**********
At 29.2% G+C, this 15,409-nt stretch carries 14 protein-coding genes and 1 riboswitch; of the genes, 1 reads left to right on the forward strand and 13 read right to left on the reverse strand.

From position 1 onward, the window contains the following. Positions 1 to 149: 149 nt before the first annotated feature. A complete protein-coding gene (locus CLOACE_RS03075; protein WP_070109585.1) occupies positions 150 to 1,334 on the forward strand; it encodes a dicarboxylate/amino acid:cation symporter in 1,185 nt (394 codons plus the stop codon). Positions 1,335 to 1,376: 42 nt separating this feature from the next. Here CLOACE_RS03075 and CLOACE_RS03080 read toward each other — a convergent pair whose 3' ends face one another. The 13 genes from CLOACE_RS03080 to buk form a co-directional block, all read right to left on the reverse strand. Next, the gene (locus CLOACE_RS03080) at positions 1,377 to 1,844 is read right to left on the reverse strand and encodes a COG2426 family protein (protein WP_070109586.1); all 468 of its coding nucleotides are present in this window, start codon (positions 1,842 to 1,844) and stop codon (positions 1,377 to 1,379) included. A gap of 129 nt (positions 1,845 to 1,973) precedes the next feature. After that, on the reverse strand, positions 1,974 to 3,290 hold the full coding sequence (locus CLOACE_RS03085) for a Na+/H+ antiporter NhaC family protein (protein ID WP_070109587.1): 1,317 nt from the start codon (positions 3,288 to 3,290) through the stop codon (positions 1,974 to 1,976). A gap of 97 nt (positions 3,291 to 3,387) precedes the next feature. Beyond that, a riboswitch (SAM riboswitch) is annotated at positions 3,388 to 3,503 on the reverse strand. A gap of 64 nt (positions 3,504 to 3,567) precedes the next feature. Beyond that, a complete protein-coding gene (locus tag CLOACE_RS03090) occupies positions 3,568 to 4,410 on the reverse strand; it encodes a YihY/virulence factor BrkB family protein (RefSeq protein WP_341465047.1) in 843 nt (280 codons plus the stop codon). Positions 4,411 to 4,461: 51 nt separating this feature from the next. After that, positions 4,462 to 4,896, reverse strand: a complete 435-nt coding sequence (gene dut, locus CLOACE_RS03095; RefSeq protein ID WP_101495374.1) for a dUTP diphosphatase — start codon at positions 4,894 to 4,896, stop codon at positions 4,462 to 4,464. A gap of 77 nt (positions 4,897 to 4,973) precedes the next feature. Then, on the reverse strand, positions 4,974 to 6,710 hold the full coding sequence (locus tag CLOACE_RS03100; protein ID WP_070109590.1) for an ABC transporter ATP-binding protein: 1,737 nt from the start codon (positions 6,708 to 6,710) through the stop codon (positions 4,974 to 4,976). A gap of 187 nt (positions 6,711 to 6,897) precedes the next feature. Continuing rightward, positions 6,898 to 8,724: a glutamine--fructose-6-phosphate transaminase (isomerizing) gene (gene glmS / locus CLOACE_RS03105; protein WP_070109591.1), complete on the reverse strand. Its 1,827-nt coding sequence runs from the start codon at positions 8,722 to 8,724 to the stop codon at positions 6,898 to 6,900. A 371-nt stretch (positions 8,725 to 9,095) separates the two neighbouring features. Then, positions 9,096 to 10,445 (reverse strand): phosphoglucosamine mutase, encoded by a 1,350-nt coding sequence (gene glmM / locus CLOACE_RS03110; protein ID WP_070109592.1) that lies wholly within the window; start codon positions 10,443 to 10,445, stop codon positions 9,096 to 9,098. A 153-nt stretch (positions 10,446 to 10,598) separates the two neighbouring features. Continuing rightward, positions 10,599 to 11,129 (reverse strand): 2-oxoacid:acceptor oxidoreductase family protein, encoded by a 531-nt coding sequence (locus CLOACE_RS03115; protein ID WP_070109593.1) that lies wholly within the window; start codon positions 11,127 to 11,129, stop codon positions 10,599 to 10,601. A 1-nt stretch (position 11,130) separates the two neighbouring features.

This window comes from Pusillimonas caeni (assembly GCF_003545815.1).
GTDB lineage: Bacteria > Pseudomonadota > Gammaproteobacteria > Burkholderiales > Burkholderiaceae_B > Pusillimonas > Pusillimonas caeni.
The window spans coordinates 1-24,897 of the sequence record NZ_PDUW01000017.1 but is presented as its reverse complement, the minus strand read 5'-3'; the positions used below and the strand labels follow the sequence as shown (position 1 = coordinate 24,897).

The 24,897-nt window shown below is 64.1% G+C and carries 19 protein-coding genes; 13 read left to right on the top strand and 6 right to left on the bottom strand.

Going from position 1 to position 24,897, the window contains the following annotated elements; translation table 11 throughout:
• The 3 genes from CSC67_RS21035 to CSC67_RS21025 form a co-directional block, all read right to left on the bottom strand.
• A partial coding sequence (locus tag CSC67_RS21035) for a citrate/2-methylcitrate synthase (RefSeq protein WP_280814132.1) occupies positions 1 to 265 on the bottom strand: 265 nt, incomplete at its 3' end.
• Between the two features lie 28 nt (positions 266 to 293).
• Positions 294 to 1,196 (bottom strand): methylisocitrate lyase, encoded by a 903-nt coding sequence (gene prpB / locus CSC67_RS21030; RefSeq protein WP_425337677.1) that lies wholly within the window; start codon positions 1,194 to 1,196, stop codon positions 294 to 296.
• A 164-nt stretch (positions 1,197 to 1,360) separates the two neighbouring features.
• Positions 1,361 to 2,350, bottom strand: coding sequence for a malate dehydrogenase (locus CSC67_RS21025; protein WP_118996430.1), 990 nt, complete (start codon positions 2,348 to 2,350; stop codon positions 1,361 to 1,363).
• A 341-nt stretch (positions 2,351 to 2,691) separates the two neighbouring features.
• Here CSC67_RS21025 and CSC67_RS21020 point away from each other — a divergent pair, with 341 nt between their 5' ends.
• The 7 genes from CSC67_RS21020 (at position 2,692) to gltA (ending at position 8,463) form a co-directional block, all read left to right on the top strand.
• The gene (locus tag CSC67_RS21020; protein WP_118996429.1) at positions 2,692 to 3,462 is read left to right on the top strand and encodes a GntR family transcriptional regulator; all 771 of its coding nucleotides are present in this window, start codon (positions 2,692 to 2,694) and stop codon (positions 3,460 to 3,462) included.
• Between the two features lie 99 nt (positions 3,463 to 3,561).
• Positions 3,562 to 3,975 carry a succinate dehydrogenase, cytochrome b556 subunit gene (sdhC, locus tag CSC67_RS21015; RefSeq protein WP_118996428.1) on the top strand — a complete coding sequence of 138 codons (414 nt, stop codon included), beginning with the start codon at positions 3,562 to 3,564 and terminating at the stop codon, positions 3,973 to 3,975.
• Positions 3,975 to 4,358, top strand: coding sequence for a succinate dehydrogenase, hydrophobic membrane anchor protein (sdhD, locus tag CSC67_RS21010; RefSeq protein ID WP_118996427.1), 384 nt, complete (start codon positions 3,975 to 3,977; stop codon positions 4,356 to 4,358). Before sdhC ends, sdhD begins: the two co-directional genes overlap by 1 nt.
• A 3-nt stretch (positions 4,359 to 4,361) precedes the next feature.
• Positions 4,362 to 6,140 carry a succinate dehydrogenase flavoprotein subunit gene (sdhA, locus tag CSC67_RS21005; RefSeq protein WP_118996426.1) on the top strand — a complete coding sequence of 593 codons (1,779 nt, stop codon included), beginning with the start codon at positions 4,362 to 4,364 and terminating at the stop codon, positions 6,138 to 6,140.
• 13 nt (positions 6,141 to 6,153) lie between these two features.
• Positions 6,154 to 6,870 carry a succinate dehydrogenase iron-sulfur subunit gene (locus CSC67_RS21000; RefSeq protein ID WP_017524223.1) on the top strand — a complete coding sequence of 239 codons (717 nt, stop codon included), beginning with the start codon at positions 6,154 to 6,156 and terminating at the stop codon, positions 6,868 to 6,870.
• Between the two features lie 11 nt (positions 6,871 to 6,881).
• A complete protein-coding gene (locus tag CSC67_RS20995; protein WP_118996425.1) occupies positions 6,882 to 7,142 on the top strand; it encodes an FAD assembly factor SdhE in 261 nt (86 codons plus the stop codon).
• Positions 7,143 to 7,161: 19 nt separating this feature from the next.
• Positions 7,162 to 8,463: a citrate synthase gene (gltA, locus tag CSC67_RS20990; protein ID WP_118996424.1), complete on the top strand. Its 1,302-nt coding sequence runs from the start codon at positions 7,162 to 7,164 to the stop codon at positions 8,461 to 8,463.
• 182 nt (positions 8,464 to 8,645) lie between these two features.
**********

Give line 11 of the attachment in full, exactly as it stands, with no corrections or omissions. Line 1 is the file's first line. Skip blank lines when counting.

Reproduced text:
• Positions 294 to 1,196 (bottom strand): methylisocitrate lyase, encoded by a 903-nt coding sequence (gene prpB / locus CSC67_RS21030; RefSeq protein WP_425337677.1) that lies wholly within the window; start codon positions 1,194 to 1,196, stop codon positions 294 to 296.